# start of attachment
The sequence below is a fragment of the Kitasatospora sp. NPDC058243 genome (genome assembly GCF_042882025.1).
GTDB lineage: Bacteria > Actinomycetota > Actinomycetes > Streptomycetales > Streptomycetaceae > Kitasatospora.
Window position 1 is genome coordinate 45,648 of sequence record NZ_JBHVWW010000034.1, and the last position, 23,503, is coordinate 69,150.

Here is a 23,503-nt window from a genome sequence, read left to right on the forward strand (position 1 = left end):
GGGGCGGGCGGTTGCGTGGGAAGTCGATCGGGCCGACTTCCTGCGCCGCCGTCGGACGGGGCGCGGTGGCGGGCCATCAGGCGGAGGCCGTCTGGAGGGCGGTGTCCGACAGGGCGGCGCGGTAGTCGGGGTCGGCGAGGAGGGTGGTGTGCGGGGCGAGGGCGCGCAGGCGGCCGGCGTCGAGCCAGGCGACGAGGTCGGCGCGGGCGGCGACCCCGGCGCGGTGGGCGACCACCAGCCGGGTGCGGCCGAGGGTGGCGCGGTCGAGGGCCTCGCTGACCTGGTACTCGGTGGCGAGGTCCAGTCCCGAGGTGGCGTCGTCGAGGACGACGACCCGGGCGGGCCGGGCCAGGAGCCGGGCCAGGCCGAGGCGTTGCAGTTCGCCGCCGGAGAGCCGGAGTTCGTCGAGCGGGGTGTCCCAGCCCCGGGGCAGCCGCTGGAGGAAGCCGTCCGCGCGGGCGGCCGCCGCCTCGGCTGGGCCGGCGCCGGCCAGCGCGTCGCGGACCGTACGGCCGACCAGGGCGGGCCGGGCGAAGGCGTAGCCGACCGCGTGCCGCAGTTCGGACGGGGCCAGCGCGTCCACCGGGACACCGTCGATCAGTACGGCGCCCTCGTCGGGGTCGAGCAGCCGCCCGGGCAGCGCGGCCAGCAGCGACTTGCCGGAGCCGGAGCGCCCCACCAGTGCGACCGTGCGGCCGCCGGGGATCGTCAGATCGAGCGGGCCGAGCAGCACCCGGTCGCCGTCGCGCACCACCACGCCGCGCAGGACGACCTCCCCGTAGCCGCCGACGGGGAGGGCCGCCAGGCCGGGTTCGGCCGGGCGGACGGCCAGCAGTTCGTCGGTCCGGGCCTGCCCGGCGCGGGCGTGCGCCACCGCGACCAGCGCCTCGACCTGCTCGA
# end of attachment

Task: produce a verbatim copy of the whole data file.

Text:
The sequence below is a fragment of the Kitasatospora sp. NPDC058243 genome (genome assembly GCF_042882025.1).
GTDB lineage: Bacteria > Actinomycetota > Actinomycetes > Streptomycetales > Streptomycetaceae > Kitasatospora.
Window position 1 is genome coordinate 45,648 of sequence record NZ_JBHVWW010000034.1, and the last position, 23,503, is coordinate 69,150.

Here is a 23,503-nt window from a genome sequence, read left to right on the forward strand (position 1 = left end):
GGGGCGGGCGGTTGCGTGGGAAGTCGATCGGGCCGACTTCCTGCGCCGCCGTCGGACGGGGCGCGGTGGCGGGCCATCAGGCGGAGGCCGTCTGGAGGGCGGTGTCCGACAGGGCGGCGCGGTAGTCGGGGTCGGCGAGGAGGGTGGTGTGCGGGGCGAGGGCGCGCAGGCGGCCGGCGTCGAGCCAGGCGACGAGGTCGGCGCGGGCGGCGACCCCGGCGCGGTGGGCGACCACCAGCCGGGTGCGGCCGAGGGTGGCGCGGTCGAGGGCCTCGCTGACCTGGTACTCGGTGGCGAGGTCCAGTCCCGAGGTGGCGTCGTCGAGGACGACGACCCGGGCGGGCCGGGCCAGGAGCCGGGCCAGGCCGAGGCGTTGCAGTTCGCCGCCGGAGAGCCGGAGTTCGTCGAGCGGGGTGTCCCAGCCCCGGGGCAGCCGCTGGAGGAAGCCGTCCGCGCGGGCGGCCGCCGCCTCGGCTGGGCCGGCGCCGGCCAGCGCGTCGCGGACCGTACGGCCGACCAGGGCGGGCCGGGCGAAGGCGTAGCCGACCGCGTGCCGCAGTTCGGACGGGGCCAGCGCGTCCACCGGGACACCGTCGATCAGTACGGCGCCCTCGTCGGGGTCGAGCAGCCGCCCGGGCAGCGCGGCCAGCAGCGACTTGCCGGAGCCGGAGCGCCCCACCAGTGCGACCGTGCGGCCGCCGGGGATCGTCAGATCGAGCGGGCCGAGCAGCACCCGGTCGCCGTCGCGCACCACCACGCCGCGCAGGACGACCTCCCCGTAGCCGCCGACGGGGAGGGCCGCCAGGCCGGGTTCGGCCGGGCGGACGGCCAGCAGTTCGTCGGTCCGGGCCTGCCCGGCGCGGGCGTGCGCCACCGCGACCAGCGCCTCGACCTGCTCGA